Conference aims to educate, inspire activism


The Appalachian Online

Tommy Culkin

The Office of Multicultural Student Development will host Appalachian State University’s second annual Equality in Action Conference April 11 in the Reich College of Education building.

The Equality in Action Conference is a social justice-themed conference that seeks to improve understanding between different identity groups, create conversations around how the community can effect positive change, and make Appalachian’s student body more informed, thoughtful and equipped to confidently discuss and resolve minority student issues.

“It’s designed to engage students who are interested in social justice topics, and foster a sense of civic engagement,” said Gus Pena, the director of the Office of Multicultural Student Development.

Under the broad direction of the Office of Multicultural Student Development, the events at the conference will be held by student organizations such as the LGBT Center, Student Government Association, the Sexuality and Gender Alliance and the Appalachian Popular Programing Society.

“The intention is to give people a wide variety of options to learn about things they don’t know about already,” said Betsy Kelly, a graduate student in the counseling department who works with the LGBT Center.

Maddie Majerus, a senior political science major who helped organize the event, believes the conference is important because it brings social justice issues to the forefront.

“People are having these conversations on a greater scale, and are ready to act on these ideas and these issues,” Majerus said.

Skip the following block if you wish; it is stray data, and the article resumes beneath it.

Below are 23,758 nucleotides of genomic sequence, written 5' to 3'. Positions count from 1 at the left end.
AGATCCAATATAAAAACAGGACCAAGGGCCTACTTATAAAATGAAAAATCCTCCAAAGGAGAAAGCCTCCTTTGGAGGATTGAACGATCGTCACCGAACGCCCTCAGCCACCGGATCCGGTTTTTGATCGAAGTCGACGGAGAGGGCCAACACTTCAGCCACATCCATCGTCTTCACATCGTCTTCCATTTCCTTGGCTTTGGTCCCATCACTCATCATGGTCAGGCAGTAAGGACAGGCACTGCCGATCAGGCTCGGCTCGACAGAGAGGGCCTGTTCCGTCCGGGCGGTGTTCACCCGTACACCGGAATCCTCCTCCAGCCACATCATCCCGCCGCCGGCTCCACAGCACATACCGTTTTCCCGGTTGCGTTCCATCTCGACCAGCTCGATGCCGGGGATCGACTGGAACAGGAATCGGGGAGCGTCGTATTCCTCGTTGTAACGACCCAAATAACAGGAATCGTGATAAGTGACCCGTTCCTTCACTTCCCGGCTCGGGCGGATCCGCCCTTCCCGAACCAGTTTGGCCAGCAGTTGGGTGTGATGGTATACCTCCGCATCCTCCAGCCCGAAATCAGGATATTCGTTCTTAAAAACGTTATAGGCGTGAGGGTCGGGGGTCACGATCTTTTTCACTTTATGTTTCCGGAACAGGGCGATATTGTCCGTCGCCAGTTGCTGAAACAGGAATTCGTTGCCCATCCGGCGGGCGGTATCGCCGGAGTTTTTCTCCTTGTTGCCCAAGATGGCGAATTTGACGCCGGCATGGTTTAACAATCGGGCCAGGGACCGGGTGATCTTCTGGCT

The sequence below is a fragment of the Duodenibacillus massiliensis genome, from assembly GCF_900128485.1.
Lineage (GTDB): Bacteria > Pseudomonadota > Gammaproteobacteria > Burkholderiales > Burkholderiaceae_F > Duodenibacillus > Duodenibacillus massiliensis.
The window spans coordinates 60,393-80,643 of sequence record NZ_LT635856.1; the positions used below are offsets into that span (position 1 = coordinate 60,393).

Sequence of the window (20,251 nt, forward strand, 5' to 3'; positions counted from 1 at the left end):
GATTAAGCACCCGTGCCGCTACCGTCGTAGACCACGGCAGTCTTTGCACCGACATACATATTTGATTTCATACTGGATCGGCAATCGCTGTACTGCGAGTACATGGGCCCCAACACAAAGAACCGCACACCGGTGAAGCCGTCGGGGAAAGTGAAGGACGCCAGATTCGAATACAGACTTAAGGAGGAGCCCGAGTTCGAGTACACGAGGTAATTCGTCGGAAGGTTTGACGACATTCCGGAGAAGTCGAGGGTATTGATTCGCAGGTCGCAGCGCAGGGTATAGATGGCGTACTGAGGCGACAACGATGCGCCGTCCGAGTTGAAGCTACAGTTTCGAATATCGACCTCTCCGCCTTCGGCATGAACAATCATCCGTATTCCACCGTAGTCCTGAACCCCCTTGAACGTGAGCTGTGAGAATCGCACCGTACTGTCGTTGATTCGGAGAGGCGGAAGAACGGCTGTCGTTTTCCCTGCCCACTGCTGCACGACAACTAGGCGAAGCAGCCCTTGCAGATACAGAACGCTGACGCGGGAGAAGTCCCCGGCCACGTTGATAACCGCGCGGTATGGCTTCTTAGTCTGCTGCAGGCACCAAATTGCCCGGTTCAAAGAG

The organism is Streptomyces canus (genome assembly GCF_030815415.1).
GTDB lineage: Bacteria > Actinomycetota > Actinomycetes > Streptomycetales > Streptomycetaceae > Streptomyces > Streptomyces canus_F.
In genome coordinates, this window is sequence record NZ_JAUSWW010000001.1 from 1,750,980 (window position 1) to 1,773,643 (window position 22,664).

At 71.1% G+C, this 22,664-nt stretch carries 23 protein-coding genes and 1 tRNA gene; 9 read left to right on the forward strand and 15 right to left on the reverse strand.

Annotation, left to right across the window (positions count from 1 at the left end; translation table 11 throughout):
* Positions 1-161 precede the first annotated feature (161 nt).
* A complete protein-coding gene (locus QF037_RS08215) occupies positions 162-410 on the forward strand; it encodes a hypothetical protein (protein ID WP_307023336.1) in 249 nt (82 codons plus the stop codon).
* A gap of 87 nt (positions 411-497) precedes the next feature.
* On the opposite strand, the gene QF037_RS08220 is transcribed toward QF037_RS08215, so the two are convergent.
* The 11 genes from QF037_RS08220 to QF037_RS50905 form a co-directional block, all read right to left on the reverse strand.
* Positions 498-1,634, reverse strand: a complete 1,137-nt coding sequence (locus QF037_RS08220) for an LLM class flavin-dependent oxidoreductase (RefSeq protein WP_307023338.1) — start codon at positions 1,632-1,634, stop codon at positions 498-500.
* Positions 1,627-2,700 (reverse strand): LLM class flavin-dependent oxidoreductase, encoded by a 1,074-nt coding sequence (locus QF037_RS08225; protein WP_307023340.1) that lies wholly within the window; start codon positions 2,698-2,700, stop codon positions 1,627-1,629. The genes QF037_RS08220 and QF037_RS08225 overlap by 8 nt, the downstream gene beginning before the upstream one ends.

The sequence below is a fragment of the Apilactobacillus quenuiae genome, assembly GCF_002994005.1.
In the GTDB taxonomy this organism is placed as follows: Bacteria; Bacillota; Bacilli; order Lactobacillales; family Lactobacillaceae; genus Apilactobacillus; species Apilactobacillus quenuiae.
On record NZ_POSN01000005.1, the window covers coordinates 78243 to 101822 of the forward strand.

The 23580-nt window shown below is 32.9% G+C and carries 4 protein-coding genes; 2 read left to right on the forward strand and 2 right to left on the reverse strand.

Jacob Tobia, a recent graduate of Duke University, will be the keynote speaker. Tobia is a prominent writer, speaker and advocate for justice for gender nonconforming, genderqueer and transgender people and will be giving a speech about careers in social advocacy.

This year’s conference will feature numerous differences from last year’s conference. Last year the conference dealt specifically with LGBT issues. This year, the conference covers multiple facets of social justice.

“Last year our LGBT Center had really grown and changed in the last few years, and we felt like the community and our volunteers were ready for a bigger project,” Majerus said. “But this past year, with our changing campus climate, it seems like people are really looking for that opportunity to have intersectional discussions, so we changed the focus to be on social justice in general.”

In addition to including a wider range of groups, this year’s conference will also place a greater significance on activism and civic engagement.

“It’s very intentional this year that it’s for students who not only want to learn, but they also want to be able to apply that new information in their communities,” Pena said.

Students can register for the event at Registration is free, and the the deadline is April 6.

Story: Tommy Culkin, News Reporter